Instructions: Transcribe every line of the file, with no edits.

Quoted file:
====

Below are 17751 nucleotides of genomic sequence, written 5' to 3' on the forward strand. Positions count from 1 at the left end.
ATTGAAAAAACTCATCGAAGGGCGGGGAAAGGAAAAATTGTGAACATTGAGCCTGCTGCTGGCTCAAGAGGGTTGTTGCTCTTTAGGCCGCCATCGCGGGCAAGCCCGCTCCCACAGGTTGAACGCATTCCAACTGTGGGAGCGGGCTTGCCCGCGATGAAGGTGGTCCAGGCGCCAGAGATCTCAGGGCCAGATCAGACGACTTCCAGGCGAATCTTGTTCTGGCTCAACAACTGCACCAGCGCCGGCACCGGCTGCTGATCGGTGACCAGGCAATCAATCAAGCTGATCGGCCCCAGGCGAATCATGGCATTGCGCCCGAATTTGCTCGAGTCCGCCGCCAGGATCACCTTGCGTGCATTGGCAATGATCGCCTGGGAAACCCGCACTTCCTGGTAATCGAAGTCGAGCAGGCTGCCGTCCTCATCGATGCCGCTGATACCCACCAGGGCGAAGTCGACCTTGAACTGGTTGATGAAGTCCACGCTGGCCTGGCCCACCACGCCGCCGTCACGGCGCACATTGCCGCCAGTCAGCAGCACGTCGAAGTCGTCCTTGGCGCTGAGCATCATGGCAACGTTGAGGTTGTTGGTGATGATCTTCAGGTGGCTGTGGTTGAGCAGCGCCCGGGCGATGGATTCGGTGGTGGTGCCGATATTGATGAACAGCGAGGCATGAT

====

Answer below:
Below are 17751 nucleotides of genomic sequence, written 5' to 3' on the forward strand. Positions count from 1 at the left end.
ATTGAAAAAACTCATCGAAGGGCGGGGAAAGGAAAAATTGTGAACATTGAGCCTGCTGCTGGCTCAAGAGGGTTGTTGCTCTTTAGGCCGCCATCGCGGGCAAGCCCGCTCCCACAGGTTGAACGCATTCCAACTGTGGGAGCGGGCTTGCCCGCGATGAAGGTGGTCCAGGCGCCAGAGATCTCAGGGCCAGATCAGACGACTTCCAGGCGAATCTTGTTCTGGCTCAACAACTGCACCAGCGCCGGCACCGGCTGCTGATCGGTGACCAGGCAATCAATCAAGCTGATCGGCCCCAGGCGAATCATGGCATTGCGCCCGAATTTGCTCGAGTCCGCCGCCAGGATCACCTTGCGTGCATTGGCAATGATCGCCTGGGAAACCCGCACTTCCTGGTAATCGAAGTCGAGCAGGCTGCCGTCCTCATCGATGCCGCTGATACCCACCAGGGCGAAGTCGACCTTGAACTGGTTGATGAAGTCCACGCTGGCCTGGCCCACCACGCCGCCGTCACGGCGCACATTGCCGCCAGTCAGCAGCACGTCGAAGTCGTCCTTGGCGCTGAGCATCATGGCAACGTTGAGGTTGTTGGTGATGATCTTCAGGTGGCTGTGGTTGAGCAGCGCCCGGGCGATGGATTCGGTGGTGGTGCCGATATTGATGAACAGCGAGGCATGAT